Section 542.335 is the Florida statute that governs non-compete agreements. As most practitioners know, the statute is not limited to employment relationships. Thus, it is not uncommon for businesses and independent contractors to enter into non-compete agreements.
But what happens when an employee who has signed a non-compete agreement becomes an independent contractor of that business? Can the worker be bound by the non-compete agreement that she signed when she was an employee? According to Florida’s Fourth District Court of Appeals recent decision in Anarkali Boutique v. Ortiz (Fla. 4th DCA, December 12, 2012), the answer is “yes.”
Anarkali Boutique hired Nahomi Ortiz as an employee in 2008. Ortiz signed a non-compete agreement in consideration for her “continued at-will employment by [the company].” The agreement contained a 100-mile restriction that applied for “two (2) years after I am no longer employed by Company.” The agreement also stated that “[a]ny subsequent change or changes in my duties, salary or compensation will not affect the validity or scope of this Agreement.”
In 2009, after building her own clientele, Ortiz began working for the boutique as an independent contractor. In 2011, Ortiz left Anarkali, started a competing business less than 5 miles away, and took many of Anarkali’s customers with her. Anarkali sued Ortiz for violating her non-compete agreement.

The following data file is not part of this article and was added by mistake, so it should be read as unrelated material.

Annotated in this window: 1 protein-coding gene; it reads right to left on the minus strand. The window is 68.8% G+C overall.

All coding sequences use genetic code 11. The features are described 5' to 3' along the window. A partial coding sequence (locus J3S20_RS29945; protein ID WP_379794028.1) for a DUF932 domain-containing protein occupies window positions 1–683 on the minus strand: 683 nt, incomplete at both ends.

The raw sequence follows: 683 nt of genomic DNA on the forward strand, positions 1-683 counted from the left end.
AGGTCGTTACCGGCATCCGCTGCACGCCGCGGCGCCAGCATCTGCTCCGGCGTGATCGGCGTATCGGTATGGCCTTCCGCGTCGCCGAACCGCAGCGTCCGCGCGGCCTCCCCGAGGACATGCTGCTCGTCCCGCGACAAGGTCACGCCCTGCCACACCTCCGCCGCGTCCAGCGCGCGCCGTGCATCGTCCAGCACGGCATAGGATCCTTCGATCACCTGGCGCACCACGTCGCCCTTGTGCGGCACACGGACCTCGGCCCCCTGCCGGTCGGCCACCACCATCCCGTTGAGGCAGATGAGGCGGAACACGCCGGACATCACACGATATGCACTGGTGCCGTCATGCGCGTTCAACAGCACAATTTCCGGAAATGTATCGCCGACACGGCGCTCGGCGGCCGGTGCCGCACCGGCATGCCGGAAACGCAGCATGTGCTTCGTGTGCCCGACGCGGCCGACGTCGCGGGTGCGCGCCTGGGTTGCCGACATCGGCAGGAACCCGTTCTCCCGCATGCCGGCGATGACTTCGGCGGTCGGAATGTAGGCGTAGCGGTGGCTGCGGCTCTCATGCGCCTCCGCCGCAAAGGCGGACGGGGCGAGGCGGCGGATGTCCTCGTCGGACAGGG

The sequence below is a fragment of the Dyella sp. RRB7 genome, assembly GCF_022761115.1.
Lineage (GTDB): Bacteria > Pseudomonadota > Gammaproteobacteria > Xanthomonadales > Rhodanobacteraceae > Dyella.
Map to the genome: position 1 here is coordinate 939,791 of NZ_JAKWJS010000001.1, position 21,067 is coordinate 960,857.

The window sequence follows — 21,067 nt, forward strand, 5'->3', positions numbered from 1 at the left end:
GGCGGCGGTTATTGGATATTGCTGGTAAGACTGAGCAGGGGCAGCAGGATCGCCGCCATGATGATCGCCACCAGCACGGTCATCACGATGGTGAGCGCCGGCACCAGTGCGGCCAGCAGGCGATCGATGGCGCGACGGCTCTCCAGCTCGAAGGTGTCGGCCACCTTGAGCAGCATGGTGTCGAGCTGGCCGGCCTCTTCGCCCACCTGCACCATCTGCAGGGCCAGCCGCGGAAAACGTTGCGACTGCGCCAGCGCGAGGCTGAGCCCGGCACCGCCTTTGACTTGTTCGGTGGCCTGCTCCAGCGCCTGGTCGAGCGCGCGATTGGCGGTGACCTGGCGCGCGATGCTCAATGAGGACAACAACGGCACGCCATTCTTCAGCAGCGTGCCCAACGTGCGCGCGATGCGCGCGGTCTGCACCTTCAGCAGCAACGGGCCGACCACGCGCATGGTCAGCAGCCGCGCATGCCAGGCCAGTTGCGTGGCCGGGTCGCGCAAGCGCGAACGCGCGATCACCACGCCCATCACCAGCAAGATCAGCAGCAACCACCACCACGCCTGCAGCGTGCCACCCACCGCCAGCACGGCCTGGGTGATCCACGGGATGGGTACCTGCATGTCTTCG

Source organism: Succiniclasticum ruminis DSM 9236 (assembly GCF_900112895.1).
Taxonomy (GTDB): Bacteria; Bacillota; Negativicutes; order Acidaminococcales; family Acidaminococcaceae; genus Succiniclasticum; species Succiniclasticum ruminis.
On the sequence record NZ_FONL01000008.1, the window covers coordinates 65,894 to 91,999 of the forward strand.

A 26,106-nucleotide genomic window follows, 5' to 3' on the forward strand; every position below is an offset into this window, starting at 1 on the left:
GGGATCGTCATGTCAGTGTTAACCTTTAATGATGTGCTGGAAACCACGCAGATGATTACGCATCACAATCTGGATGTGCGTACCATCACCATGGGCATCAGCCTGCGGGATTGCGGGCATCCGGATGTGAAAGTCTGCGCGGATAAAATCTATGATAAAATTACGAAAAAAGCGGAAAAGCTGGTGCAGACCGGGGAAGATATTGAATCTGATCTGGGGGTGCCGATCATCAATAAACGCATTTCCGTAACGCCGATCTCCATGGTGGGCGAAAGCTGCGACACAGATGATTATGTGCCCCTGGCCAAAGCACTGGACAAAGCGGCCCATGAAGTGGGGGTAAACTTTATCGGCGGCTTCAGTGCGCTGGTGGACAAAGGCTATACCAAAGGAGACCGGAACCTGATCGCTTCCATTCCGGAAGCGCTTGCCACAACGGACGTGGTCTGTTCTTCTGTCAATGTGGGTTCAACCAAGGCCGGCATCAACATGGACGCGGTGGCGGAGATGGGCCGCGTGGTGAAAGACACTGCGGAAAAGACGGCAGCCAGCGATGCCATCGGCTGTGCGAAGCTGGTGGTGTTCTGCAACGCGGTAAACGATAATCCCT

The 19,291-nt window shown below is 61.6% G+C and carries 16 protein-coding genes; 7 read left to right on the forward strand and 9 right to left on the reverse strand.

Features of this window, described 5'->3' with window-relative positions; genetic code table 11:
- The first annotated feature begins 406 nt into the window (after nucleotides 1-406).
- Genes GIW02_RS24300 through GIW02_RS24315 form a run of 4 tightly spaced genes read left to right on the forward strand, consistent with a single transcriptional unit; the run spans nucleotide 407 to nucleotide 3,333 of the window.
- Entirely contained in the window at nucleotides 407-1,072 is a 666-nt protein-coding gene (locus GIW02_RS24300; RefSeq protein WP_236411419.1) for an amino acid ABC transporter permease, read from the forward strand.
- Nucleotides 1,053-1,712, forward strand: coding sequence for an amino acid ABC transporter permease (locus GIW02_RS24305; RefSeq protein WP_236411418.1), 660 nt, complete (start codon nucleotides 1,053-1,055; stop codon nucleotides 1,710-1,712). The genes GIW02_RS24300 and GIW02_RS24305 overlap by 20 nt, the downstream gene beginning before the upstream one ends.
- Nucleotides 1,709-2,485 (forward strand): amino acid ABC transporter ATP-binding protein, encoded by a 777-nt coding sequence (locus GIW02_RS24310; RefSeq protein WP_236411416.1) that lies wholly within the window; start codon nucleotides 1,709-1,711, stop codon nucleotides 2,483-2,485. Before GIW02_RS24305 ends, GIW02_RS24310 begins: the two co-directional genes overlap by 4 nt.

In the trial court, Ortiz argued that when the company changed her status to an independent contractor, she ceased being an employee under the agreement, and thus the two-year non-compete period began running at that time. Because that two-year period expired before she left to start her business, Ortiz argued that she was not bound by the non-compete agreement. The trial court agreed and denied Anarkali’s motion for a temporary injunction on this basis alone.
But on appeal, the Fourth DCA reversed the trial court’s decision and remanded the case for further consideration by the trial court. The Fourth DCA noted that the agreement was not entirely clear, as it referred to “employment” but also stated that “[a]ny subsequent change or changes in my duties, salary or compensation will not affect the validity or scope of this Agreement.” The court resolved this apparent conflict by giving effect to the intent of the parties. The “obvious purpose” of the agreement, the court concluded, “was to preclude the worker from competing with the company after the company trained the worker and allowed her to build her own clientele.” Thus, the two-year period began running when Ortiz left the boutique, not when she became an independent contractor two years earlier.
For employers, the takeaway of the Anarkali case is that careful drafting of non-compete agreements is critical. Although the employer in Anarkali may ultimately prevail, it could have avoided an adverse ruling in the trial court if the non-compete agreement had been drafted to expressly cover an independent contractor relationship. As noted above, section 542.335 authorizes such agreements.